Former Manchester United captain Rio Ferdinand has refused to rule out the prospect of returning to the club in a technical role.
Reports over recent weeks have suggested the 40-year-old is on a list of former Old Trafford stars being lined up to come in as part of a shake-up of the club’s hierarchy.
Manager Ole Gunnar Solskjaer faces a major restructuring job this summer after the club finished sixth in the Premier League last season.
The introduction of a technical director to work alongside executive vice-chairman Ed Woodward has been mooted for some time, but an appointment has yet to be made.
Ferdinand, who joined United in 2002 to become what was then the most expensive defender in world football, won six Premier League titles and the Champions League during his 12 years at the club.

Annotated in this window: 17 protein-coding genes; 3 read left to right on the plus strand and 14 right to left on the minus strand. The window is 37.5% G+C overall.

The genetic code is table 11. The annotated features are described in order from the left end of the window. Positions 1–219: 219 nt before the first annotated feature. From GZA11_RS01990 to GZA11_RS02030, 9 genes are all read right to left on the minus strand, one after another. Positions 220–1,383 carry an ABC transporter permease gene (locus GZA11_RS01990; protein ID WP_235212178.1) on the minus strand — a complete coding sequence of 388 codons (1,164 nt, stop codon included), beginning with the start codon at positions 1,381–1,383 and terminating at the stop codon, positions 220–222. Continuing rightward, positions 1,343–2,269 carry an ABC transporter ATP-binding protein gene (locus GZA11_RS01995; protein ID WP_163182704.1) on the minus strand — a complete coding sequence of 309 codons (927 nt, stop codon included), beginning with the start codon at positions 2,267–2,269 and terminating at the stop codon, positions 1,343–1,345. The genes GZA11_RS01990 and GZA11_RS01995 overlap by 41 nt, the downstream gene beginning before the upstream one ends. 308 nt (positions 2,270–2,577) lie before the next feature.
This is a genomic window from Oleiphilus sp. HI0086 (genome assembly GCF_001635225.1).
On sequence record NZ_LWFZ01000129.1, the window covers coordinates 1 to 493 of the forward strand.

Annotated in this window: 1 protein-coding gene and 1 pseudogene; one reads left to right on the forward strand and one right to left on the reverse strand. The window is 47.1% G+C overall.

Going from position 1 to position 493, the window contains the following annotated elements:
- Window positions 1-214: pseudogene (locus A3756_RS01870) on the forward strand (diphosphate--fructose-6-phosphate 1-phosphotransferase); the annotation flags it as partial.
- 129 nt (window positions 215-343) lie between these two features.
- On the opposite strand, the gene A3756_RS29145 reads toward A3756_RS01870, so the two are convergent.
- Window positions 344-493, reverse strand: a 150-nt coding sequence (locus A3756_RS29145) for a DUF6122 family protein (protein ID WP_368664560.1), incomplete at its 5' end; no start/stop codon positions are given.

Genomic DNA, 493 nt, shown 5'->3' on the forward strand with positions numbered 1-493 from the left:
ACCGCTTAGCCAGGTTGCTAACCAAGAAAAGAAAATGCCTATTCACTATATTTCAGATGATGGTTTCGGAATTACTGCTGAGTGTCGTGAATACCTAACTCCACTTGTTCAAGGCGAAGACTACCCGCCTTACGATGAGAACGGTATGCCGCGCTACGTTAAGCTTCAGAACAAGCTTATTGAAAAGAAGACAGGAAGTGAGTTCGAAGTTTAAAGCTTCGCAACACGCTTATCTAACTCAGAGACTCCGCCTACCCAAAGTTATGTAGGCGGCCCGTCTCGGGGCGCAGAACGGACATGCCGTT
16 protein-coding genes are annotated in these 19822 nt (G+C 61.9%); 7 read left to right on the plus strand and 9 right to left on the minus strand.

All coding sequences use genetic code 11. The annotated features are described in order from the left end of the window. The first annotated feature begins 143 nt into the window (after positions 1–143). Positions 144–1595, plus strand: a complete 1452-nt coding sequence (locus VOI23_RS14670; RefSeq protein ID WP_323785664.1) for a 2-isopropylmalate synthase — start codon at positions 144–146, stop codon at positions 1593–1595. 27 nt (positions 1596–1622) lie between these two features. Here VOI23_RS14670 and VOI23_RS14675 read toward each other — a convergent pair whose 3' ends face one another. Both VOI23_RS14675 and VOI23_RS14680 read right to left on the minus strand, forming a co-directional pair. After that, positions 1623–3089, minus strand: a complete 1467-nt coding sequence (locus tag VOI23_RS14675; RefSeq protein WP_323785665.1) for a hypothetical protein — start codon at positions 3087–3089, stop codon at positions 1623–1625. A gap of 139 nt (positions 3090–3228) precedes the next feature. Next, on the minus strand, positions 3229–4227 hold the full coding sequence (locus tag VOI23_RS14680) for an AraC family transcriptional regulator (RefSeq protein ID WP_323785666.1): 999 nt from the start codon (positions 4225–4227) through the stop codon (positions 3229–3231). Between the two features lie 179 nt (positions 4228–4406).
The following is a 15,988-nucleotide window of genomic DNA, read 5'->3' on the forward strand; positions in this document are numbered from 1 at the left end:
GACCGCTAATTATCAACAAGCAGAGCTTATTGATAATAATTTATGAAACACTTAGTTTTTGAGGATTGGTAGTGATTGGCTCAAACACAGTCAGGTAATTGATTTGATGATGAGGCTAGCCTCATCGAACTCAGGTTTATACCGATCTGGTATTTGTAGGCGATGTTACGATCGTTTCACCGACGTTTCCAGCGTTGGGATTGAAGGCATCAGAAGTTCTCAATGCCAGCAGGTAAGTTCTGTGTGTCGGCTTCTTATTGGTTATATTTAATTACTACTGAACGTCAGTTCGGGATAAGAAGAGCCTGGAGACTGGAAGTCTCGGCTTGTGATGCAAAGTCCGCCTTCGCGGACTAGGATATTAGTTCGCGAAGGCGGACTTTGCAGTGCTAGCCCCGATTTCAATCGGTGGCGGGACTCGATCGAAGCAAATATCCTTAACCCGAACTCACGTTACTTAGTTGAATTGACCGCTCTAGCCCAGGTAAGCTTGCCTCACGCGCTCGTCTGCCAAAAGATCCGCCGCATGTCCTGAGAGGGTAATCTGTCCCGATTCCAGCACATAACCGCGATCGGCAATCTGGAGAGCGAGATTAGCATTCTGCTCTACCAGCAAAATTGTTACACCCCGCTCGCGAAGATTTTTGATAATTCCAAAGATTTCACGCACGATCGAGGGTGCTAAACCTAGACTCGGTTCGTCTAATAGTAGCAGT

And he revealed a return in a senior off-field role could be of interest.
“It all depends on the shape of the job,” he said when asked if he fancied returning to the club.
“I don’t think it’s all been outlined at Man United in terms of – that’s the job and this is the description. I think there’s a lot to talk about within that.
“To be fair to Man United in that kind of role, the responsibility that comes with that, you can’t lie and say that that’s not a turn-on.
“Because you are helping to shape the fortunes of a club of that stature. That’s a huge job.
“All the boxes would have to be ticked that you’re got in in your head before considering something like that.
“I think decisions made at a football club – not all, (but) some of them should come with a football thought process in the background somewhere, (someone) that understands that side of it and can make that kind of decision.”